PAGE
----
This Article is From Mar 23, 2015

Air Pollution, a Slow and Silent Killer

(Michael Brauer is a Director at Bridge Programme and Professor at University of British Columbia.)

In the past few years we have come to understand just how devastating air pollution is to the health of the Indian population.

In the Global Burden of Disease we identified outdoor air pollution as the seventh leading cause of diseases in India, responsible for more than 600,00 deaths per year. Air pollution kills by triggering heart attacks and strokes, and contributing to the development of lung cancer and chronic lung disease and worsening respiratory infections such as pneumonia.

 Yet its impacts do not stop there - we now understand that air pollution leads also to low birth weight and premature babies and also see links to diabetes and even mental health.  One of the important reasons for the devastating impacts of air pollution is that everyone is exposed - while we may be able to choose to eat a healthy diet, to be physically active and to not smoke, we cannot choose not to breathe.

Yet this same feature also provides enormous opportunities - cleaning up the air benefits everyone, leading to massive health improvements. What's more, we know how to improve the air and evidence from the US and elsewhere show that doing so is very cost effective. So, how to get started? First, we can no longer hide from the facts - air pollution should be treated as the major health issue that it is.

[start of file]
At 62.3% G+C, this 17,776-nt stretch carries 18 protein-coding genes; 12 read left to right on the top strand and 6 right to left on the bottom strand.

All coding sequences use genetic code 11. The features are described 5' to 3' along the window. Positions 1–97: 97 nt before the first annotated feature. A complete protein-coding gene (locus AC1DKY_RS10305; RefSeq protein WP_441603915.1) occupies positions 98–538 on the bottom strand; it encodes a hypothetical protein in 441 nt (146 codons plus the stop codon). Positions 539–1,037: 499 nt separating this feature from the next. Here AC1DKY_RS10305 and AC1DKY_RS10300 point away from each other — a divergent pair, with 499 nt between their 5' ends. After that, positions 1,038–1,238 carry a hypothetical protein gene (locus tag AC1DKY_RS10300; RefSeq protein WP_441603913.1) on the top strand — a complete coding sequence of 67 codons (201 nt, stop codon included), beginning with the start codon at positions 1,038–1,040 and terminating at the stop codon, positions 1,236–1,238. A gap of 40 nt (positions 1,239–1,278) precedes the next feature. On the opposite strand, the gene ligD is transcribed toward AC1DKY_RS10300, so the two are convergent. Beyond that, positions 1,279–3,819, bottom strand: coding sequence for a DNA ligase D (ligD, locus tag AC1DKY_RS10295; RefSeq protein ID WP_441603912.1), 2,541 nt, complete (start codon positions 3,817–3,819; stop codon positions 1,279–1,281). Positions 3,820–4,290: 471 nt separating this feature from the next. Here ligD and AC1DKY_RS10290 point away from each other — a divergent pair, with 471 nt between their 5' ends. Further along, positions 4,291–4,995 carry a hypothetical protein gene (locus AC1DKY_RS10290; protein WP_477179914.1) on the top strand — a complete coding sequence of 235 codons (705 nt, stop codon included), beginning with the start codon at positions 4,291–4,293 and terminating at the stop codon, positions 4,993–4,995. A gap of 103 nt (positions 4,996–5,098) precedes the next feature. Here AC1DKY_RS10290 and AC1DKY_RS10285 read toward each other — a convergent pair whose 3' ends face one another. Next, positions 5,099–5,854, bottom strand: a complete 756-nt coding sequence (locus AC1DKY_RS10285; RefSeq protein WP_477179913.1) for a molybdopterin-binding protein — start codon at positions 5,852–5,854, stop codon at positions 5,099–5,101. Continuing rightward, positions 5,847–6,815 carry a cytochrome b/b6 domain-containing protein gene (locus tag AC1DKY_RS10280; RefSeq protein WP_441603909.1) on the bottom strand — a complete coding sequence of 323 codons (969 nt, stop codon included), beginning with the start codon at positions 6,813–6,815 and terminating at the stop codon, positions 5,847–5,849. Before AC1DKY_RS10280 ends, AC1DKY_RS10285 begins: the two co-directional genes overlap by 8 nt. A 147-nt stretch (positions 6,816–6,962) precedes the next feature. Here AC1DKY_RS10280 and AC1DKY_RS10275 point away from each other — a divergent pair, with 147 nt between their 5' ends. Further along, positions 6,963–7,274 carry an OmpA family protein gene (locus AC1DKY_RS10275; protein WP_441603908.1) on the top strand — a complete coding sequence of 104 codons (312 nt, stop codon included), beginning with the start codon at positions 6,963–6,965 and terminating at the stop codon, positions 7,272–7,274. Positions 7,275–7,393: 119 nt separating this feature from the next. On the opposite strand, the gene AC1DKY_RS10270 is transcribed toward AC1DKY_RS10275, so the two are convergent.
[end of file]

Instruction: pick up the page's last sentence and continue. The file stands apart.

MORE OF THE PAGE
Its impacts may not make for dramatic headlines but it is a slow and silent killer. Second, take the best examples from the toolboxes of approaches applied elsewhere - vehicle exhaust standards and inspection and maintenance programs, clean fuels and energy sources, eliminating waste burning, promoting public transport and safe of walking and cycling, and adapt them to Delhi. Third, measure the results. In the meantime, there is little that individuals can do to protect themselves but we know that reducing other risk factors - diet, physical activity, stress, and smoking - will also reduce the impacts of air pollution.

For those who can afford them, room air filters are also effective and some studies suggest that diets high in antioxidants can also provide some protection. Yet, nothing should stand in the way of reducing air pollution so that everyone can benefit.

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